As I build an on-demand digital media company from scratch, I see many cover letters and resumes.
From kids right out of school looking for their first big break, to veterans of the working world, victims of the worst depression since the 1930’s.
It’s the latter that need to take note, because although we all know it’s tougher out there than ever before, showing your frustration and bitterness doesn’t improve your chances any:
“If this application finds its way to an employment agency, please disregard it. I’m tired of working on contract-to-perm – if they were truly contract-to-perm roles, I wouldn’t have to keep looking for work now would I?”
That’s an actual quote from a cover letter I received just the other day. Snarky sarcasm sure got my attention, but not in a good way.
Yes, our government has dropped the ball in letting companies outsource their workforces to such a deep degree that it’s exceedingly rare to find a secure, stable full-time staff job these days. And this unstable workforce just makes the economy even more uncertain, as those with unstable contract work don’t make the big ticket purchases which fuel the economy.
Governments need to put legislation in place to fix our broken economy – and they need to take a tough stand on the over use of contracted out consultants, and outsourcing to other nations, if that legislation is going to have any real impact.
However, complaining about it in a cover letter just sounded like sour grapes, screams attitude problem, and caused me to do what most employers probably would – instantly put that resume into the recycling bin.
Another example of what NOT to do if you want to get the jobs you are applying to:
“I’ve been a consultant not by choice, that’s all I can find. So if this is a contract of any kind, I’m just not interested.”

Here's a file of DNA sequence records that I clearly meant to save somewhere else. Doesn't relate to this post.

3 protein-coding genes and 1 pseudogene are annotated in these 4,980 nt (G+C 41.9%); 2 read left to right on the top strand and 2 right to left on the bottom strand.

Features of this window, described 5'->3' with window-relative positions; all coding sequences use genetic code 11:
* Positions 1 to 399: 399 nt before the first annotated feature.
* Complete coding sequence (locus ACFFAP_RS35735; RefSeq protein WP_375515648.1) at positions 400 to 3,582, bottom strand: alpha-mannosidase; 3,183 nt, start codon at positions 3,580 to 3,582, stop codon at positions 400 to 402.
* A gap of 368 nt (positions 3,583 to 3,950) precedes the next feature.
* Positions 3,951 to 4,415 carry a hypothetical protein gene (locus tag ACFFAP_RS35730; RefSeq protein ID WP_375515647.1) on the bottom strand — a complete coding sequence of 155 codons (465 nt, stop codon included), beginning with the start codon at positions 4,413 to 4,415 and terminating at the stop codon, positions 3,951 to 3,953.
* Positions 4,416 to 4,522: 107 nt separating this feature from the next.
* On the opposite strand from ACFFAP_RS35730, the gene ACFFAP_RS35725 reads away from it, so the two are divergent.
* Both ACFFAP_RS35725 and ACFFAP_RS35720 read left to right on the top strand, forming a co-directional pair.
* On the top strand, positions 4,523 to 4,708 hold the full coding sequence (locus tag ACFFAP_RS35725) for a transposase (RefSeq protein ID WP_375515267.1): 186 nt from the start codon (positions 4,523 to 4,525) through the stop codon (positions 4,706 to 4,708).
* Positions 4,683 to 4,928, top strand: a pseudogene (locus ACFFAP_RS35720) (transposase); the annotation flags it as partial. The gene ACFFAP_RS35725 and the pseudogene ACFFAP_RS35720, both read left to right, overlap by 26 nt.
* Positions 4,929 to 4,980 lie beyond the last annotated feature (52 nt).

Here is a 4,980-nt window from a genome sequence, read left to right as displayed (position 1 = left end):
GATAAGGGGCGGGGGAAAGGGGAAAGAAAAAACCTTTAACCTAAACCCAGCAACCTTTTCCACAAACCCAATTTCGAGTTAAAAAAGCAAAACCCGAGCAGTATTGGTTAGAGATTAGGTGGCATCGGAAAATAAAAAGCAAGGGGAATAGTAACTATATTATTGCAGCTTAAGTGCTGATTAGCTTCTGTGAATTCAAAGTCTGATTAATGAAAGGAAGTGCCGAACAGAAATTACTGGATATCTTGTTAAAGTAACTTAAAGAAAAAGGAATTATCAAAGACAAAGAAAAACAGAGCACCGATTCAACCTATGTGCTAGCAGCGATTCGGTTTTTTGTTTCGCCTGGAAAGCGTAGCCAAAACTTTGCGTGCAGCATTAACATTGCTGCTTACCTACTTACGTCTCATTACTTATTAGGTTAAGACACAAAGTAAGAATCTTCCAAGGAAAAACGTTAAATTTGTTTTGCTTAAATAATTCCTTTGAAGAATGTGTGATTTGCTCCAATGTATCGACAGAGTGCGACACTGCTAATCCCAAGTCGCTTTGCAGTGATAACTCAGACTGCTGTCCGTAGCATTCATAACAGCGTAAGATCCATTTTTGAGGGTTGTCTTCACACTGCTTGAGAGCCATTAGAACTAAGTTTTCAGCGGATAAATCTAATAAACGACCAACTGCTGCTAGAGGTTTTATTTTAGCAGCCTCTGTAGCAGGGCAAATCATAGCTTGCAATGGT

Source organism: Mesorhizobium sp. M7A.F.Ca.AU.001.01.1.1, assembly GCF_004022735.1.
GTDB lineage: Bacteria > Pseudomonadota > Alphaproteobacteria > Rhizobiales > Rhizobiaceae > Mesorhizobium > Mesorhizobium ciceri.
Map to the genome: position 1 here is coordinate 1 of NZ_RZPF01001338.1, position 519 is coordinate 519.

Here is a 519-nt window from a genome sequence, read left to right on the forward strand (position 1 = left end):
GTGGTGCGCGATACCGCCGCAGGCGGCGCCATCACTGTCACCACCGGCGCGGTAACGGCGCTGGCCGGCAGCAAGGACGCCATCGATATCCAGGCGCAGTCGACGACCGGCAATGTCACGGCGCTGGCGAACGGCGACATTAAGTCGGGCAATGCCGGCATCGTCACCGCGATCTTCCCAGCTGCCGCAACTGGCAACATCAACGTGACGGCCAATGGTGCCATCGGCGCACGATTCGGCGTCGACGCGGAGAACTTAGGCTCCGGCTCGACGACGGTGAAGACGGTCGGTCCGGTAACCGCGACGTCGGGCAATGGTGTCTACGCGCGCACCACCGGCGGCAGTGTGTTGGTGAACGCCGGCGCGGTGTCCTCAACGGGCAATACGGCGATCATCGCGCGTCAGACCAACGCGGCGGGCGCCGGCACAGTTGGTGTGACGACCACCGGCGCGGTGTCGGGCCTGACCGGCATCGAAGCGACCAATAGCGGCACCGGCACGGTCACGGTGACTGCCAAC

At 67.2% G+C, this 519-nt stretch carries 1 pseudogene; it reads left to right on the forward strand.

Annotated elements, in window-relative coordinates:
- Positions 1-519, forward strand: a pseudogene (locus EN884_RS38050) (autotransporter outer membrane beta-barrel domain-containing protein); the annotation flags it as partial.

Neither am I interested – even though I’m looking to bring aboard full-time permanent people. If you actually spell out the limits of your employment in a cover letter or resume, you’ll probably be waiting forever for the phone to ring.
I certainly won’t be calling that person any time soon.
Despite all the doom and gloom echoed in many of the cover letters and resumes I see, occasionally I get one that makes me smile.
One of the keys to getting a job is standing out from all the other resumes, and one person recently caught my eye.
"Please check my resume and job hunting campaign below:
There is a $10,000 placement reward."
If you follow the link, you are taken to a bright and welcoming website, with a cute video about this person calling himself Fredd Basser, who’s tired of being told he’s overqualified, so he’s offering a reward for anyone that finds him a job. He’s hoping to create a social media campaign that becomes so popular, it lands him work, and he’s offering money as an incentive to push that campaign forward.
Clever solution to a real problem in today’s economy, people with extensive experience unable to find work.
I haven’t talked to this person, but I hope he finds work – his idea is innovative and positive.
And we all need to remain positive in this horrible economy.